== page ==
The much-anticipated news of the departure of Chuck Prince broke on the eve of Guy Fawkes Day. The question was raised by the interviewer in first discussion I heard on the topic. He had to go, didn’t he? Of course, re-assured the financial expert. Citygroup has such massive losses. It has seriously under-performed. He had to go.

Citigroup has installed former Treasury secretary Robert Rubin as chairman after the widely anticipated resignation of Charles Prince, the embattled chairman and chief executive who faced mounting criticism in the wake of a $6.5 billion write-down for the third quarter. After an emergency board meeting Sunday, Citigroup, citing significant declines in the value of subprime-related securities in the past month, estimated that it would take additional write-downs of $8 billion to $11 billion. Yes, he had to go.

There are echoes in the Western understanding of the Japanese phenomenon of hara-kiri now identified in business life.

To survive the competitive business world, many Japanese companies have now embarked upon restructuring. It is those middle-age men, who contributed to the economic success of Japan since the Second World War, who are now, ironically, the target for restructuring. They have devoted almost all of their lives and often sacrificed their own family life for their companies. People have had the aisha-seisin (a deep spiritual attachment to their own company) exactly akin to that held by the samurai for the oie. The man who commited hara-kiri had trusted the company and believed that the company would not abandon the business warriors. He killed himself when he felt betrayed by the company.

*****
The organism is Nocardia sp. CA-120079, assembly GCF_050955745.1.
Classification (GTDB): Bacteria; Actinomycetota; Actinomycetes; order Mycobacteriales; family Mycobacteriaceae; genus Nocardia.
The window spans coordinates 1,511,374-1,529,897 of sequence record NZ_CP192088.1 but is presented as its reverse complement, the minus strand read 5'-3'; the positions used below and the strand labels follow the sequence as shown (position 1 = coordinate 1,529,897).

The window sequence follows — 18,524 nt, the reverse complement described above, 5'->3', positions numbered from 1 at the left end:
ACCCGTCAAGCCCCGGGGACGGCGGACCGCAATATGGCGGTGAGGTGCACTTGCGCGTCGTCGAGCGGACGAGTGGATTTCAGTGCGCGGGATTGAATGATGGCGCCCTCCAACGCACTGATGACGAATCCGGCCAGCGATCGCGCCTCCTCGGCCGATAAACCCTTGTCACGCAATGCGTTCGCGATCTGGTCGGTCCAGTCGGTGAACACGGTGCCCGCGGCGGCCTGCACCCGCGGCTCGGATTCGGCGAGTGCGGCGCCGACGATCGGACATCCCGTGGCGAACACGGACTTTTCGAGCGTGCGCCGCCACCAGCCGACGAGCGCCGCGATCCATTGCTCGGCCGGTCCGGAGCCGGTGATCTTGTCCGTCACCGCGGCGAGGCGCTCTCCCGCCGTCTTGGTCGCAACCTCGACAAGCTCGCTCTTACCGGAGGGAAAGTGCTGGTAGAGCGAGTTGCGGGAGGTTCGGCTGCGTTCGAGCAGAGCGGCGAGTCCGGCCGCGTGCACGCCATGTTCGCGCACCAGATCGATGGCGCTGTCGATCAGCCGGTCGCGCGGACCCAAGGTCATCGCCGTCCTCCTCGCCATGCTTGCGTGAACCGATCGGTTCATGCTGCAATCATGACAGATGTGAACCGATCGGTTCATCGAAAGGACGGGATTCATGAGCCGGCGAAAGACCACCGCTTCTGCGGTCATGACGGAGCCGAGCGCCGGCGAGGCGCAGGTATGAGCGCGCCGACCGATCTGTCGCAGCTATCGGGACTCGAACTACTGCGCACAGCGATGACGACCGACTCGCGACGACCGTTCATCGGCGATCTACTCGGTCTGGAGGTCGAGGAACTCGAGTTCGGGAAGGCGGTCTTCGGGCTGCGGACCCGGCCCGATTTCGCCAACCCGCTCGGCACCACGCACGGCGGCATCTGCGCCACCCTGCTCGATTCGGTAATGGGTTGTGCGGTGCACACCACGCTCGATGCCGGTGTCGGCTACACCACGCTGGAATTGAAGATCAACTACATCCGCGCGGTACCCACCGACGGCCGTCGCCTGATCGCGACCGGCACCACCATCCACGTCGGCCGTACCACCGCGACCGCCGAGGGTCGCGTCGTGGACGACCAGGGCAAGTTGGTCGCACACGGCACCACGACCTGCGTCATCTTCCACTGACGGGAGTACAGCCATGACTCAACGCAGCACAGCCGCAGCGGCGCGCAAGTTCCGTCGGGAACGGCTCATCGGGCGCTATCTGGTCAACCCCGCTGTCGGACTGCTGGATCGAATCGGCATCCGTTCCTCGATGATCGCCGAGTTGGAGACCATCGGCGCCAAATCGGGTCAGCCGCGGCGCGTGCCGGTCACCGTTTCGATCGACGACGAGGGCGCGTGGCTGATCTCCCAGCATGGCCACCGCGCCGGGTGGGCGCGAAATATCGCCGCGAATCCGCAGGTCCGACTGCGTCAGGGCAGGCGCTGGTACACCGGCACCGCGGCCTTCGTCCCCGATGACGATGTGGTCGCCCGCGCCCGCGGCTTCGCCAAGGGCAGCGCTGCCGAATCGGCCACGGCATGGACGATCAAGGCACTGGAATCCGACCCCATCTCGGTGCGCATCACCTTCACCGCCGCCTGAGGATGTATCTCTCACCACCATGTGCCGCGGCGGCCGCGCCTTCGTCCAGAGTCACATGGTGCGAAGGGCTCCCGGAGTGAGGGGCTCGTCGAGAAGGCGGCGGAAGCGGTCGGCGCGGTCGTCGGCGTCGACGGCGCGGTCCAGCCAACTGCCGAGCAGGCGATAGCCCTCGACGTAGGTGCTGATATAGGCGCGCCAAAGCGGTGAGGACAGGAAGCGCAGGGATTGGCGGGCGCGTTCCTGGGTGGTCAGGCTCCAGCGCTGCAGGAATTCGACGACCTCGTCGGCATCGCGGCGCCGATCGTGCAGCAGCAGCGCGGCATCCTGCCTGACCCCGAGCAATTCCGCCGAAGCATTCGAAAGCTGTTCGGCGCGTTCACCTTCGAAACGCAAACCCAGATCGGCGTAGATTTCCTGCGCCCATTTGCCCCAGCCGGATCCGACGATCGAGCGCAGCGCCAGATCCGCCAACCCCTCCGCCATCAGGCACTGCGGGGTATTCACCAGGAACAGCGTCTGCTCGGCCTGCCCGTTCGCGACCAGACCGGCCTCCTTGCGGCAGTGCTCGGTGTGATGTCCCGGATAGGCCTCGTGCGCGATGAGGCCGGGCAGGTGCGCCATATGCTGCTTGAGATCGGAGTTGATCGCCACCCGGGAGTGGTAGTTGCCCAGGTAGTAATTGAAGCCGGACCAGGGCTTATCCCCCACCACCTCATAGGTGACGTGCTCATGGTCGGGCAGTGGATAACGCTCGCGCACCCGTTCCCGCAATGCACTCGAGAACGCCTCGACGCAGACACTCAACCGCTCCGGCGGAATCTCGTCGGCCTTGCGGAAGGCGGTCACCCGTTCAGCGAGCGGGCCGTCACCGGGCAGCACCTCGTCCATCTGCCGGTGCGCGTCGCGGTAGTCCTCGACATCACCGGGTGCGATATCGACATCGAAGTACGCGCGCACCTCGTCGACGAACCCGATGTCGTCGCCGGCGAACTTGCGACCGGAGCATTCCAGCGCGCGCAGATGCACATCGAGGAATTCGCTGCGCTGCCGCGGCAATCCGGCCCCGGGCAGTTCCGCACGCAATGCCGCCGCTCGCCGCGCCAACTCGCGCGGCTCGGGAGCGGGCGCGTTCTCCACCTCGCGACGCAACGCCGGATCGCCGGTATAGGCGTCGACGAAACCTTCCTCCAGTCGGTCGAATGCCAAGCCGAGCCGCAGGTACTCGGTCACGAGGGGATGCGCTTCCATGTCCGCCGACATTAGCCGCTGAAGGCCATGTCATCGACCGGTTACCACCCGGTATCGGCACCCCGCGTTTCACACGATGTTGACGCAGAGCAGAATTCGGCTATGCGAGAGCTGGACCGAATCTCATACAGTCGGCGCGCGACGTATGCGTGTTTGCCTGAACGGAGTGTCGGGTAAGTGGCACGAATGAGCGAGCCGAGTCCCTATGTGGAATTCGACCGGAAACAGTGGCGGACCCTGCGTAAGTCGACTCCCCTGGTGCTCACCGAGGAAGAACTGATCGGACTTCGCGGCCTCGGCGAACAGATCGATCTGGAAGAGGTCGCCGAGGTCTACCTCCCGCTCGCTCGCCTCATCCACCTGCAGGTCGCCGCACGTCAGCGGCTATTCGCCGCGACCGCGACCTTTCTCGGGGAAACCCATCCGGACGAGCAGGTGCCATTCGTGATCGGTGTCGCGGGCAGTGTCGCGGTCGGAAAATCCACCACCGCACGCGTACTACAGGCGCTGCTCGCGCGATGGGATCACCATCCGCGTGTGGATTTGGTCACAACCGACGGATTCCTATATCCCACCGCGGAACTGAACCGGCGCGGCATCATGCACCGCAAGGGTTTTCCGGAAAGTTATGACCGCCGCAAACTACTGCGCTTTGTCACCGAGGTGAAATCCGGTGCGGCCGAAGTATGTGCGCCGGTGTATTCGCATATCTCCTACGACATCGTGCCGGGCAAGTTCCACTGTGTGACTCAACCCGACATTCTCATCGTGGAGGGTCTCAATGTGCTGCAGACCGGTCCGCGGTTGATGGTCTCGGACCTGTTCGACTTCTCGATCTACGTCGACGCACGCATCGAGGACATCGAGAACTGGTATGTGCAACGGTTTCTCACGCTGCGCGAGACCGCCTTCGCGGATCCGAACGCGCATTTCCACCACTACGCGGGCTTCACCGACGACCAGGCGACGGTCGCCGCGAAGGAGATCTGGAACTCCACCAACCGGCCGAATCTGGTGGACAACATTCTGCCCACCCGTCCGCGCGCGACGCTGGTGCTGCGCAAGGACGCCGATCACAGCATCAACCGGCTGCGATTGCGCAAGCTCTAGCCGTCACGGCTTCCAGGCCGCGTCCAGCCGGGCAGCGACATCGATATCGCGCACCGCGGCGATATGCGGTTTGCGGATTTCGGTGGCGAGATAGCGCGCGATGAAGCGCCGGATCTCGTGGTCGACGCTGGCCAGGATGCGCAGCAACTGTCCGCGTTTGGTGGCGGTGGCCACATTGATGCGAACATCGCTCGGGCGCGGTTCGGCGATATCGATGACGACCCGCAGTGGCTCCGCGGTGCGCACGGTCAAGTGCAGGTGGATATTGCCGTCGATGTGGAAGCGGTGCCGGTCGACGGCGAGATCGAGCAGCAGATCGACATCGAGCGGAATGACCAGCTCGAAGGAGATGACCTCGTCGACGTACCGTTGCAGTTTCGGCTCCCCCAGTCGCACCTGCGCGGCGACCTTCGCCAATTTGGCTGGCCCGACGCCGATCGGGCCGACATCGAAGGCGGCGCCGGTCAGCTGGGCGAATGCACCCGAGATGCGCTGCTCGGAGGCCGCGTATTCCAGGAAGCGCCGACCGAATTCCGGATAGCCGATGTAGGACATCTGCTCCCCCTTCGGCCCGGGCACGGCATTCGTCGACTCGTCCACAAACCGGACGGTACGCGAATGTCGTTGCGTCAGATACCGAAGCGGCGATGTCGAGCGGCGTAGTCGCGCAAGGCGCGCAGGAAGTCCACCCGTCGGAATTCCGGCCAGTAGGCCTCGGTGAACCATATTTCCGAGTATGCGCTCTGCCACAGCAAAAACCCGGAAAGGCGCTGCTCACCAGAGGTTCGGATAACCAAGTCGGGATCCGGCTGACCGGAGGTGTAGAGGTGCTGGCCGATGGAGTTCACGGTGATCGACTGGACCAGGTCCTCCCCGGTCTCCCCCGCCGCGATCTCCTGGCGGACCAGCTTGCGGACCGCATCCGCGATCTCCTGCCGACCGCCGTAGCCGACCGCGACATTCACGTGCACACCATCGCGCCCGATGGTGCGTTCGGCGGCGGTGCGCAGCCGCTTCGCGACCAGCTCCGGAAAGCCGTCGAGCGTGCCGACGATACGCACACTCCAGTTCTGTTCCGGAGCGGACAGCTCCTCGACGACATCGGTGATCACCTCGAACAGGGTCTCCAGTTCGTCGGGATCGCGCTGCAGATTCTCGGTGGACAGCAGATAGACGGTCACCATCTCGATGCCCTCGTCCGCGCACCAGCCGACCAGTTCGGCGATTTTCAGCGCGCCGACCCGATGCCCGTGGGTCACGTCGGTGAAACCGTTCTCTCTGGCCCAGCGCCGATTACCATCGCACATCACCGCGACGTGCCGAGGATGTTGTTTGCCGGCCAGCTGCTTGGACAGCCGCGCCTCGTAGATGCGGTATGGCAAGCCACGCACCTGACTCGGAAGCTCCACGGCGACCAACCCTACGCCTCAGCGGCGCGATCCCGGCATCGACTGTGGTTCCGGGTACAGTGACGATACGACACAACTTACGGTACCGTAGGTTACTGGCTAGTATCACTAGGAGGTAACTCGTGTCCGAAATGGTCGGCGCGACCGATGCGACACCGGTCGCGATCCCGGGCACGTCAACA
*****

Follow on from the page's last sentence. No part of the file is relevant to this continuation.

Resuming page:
But was this the same kind of ritualistic act that characterized the behavior of a discredited Japanese leader who accepted suicide, as atonement of his disgrace? Or was it more the consequence of the economic realities of modern organizations?

In our recent Western examples, the leaders are hardly treated with dishonor if we judge only the scale of remuneration involved, if the leader had failed in a contractual way. However, even within a strictly rational economic explanation, it is not difficult to see how contractually, a leader of a large organization would have negotiated a lucrative n exit, even if his performance had failed to meet targetrs and expectations.

We should look a little more deeply. It seems that Citigroup wants to reassure markets that it has no intention of changing its business model. That suggests we are operating more on the ancient symbolic model. An honorable resignation, with those sumptuous trappings to the departing leader, protects the others from disaster, and ‘rescues’ the rest of the tribe.

The real test will be whether the departure of the leader produces necessary structural changes, or seeks to avoid them.